When We Were Sisters
by Emilie Richards
Synopsis: As children in foster care, Cecilia and Robin vowed they would be the sisters each had never had. Thirty years later their bond remains strong. International pop star Cecilia lives life on the edge, but when Robin is nearly killed in an accident, she drops everything to be with her.
Robin set aside her career as a successful photojournalist to create the loving family she always yearned for. But now, as she realizes how close she's come to losing everything, she questions what she really has. Gazing through a wide-angle lens at both past and future she sees that her marriage is disintegrating. Her attorney husband is rarely home, leaving Robin to be both mother and father. She and the children need Kris's love and attention, but does Kris need them?
When Cecilia asks Robin to be the still photographer for a documentary on foster care, Robin agrees, even though Kris will be forced to take charge for the months she's away. She gambles that he'll prove to them both that their children—and their marriage—are a priority in his life.
Cecilia herself needs more than time with her sister. A lifetime of lies has finally caught up with her. She wants a chance to tell the real story of their childhood and free herself from the nightmares that still color her nights.
As the documentary unfolds, memories will be tested and the meaning of family redefined, but the love two young girls forged into bonds of sisterhood will help them move forward as the women they were always meant to be.
Review: I enjoyed the story in this book: two foster sisters go back to their past and look back on their lives in the foster care system. They alluded to having a terrible experience at one of the homes and by the end we finally find out what was so horrendous about it. At the end I was crying without even realizing that I had tears in my eyes. I just felt them rolling down my cheeks. My heart broke for the two sisters as they encountered their past demons. I wanted to hear more about their past rather than their future or present. The side romance plots and the story of Robin's family at home were a little weak for me. I was not a fan of Robin's husband Kris at all. he was a jerk who didn't seem to think about anyone other than himself and was completely unsupportive. He and his attitudes were very difficult to read about. The chapters about Robin's and Kris's struggles and Kris's challenges with his job made me want to put the book down. Parts of this book moved very slowly for me. This was a lengthy book that could have been pared down to a more engaging story about their lives in foster care and them moving past that. There were other things that bothered me in the book like how quickly relationships moved. It seemed unrealistic how quickly characters seemed to change. There were quite a few parts I really loved and others that I didn't like so it is hard to rate this book.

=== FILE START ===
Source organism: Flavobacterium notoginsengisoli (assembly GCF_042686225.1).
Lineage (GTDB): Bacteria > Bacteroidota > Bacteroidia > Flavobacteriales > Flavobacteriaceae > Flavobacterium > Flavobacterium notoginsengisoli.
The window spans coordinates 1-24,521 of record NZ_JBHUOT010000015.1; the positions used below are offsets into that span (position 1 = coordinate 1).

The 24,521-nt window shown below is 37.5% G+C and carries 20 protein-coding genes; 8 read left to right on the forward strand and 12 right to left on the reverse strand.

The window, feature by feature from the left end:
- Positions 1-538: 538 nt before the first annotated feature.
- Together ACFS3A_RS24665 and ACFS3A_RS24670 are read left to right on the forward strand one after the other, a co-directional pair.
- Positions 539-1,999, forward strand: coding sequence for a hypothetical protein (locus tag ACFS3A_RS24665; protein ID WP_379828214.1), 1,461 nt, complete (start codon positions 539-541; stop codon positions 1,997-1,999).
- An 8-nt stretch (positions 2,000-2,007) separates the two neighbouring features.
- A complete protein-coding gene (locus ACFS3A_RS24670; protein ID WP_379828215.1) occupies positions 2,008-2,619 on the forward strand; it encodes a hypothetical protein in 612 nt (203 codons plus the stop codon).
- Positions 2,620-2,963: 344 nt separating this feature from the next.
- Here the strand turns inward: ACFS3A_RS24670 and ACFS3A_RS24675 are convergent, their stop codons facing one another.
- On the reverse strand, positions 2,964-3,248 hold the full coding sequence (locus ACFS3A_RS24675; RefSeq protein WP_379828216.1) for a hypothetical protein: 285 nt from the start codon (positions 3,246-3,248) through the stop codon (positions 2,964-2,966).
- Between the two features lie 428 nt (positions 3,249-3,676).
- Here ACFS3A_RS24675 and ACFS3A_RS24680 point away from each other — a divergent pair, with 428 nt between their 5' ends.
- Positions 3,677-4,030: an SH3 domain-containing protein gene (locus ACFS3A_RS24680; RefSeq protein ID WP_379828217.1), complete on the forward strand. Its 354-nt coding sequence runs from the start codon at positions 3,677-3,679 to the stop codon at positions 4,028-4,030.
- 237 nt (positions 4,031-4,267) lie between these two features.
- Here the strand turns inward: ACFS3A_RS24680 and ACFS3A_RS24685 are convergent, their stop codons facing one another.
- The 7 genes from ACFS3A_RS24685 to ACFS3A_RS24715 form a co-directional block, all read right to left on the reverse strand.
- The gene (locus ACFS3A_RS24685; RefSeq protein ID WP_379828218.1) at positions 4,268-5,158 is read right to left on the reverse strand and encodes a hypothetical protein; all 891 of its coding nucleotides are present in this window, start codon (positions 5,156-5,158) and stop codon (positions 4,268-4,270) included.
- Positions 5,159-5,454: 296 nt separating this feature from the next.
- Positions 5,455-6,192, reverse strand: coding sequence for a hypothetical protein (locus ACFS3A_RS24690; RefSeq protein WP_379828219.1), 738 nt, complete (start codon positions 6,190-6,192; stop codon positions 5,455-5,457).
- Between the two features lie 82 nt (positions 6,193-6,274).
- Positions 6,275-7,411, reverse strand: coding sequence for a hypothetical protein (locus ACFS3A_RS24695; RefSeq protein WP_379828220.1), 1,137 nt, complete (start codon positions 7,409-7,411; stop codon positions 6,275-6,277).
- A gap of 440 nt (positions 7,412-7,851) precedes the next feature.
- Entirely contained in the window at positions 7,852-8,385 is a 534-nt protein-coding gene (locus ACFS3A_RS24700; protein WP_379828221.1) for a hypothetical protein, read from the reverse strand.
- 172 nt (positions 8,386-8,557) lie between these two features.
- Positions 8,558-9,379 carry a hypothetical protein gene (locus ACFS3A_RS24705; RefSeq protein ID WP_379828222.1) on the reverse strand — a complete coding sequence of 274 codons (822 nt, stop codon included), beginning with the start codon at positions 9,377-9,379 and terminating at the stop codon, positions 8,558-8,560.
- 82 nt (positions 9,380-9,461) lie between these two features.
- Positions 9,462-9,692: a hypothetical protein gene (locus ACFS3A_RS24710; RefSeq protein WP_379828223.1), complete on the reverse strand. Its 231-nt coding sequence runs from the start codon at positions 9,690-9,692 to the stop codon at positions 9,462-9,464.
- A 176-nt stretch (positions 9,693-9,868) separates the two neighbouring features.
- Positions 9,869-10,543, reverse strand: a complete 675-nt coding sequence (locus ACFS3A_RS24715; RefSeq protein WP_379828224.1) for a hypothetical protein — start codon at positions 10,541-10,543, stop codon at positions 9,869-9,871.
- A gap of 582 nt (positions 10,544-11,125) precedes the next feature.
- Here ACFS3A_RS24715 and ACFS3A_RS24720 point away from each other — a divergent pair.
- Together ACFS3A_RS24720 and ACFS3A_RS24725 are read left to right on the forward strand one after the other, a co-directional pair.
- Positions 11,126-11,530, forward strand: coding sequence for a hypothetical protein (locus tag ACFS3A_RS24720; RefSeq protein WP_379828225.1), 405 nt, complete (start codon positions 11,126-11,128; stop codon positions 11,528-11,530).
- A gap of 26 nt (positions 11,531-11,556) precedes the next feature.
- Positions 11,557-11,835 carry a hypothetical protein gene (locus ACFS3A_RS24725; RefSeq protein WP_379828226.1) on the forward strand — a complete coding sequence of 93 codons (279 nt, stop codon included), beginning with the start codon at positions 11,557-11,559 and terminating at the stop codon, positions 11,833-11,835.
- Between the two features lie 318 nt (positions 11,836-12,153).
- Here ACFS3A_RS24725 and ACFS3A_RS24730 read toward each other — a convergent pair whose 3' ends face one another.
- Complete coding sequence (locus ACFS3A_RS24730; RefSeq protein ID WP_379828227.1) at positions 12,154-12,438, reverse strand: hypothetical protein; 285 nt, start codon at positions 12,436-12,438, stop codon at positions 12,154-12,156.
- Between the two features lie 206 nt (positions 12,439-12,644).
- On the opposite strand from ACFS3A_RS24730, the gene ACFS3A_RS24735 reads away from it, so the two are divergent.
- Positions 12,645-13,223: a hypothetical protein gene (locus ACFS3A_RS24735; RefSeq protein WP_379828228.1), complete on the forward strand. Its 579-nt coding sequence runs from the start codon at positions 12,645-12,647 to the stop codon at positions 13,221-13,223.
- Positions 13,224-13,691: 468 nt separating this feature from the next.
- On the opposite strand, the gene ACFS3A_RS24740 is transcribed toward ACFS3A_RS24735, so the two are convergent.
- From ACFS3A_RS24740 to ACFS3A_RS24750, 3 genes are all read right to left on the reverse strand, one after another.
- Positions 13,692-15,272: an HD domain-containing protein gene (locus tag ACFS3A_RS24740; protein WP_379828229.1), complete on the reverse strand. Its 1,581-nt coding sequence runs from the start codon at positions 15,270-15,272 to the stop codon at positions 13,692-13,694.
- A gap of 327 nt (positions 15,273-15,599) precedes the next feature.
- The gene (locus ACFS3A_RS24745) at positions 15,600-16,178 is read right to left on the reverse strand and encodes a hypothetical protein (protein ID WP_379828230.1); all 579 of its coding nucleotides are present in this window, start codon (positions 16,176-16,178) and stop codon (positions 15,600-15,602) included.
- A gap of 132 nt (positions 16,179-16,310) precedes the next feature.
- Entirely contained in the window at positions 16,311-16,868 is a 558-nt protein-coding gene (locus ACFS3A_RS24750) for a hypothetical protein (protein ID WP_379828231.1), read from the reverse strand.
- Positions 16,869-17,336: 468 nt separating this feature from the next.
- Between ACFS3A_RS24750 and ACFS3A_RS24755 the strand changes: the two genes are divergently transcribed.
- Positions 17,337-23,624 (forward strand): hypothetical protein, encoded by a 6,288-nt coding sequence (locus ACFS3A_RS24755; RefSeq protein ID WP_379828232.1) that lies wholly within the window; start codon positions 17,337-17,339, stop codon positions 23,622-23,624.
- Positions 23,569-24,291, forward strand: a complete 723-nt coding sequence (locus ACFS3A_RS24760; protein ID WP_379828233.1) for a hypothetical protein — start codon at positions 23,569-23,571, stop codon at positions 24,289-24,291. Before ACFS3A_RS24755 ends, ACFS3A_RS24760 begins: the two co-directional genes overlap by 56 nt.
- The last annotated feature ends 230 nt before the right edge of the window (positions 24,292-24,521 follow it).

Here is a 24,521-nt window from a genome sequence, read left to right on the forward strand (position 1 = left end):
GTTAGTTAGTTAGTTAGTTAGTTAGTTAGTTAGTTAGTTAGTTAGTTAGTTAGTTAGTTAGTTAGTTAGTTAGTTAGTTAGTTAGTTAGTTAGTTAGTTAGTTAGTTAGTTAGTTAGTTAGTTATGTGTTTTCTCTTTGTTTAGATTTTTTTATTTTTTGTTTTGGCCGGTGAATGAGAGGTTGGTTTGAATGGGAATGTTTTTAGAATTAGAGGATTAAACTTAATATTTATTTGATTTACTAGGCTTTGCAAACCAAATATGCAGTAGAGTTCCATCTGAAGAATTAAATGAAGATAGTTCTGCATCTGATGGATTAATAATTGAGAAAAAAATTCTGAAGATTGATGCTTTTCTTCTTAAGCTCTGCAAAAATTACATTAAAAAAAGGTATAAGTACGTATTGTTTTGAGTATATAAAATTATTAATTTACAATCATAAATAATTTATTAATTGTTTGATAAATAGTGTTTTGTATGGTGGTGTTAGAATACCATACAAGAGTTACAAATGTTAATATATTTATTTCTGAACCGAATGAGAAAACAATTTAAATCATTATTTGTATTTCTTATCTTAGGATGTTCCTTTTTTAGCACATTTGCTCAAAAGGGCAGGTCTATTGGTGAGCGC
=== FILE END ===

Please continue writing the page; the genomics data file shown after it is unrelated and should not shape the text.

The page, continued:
Rating: 4 stars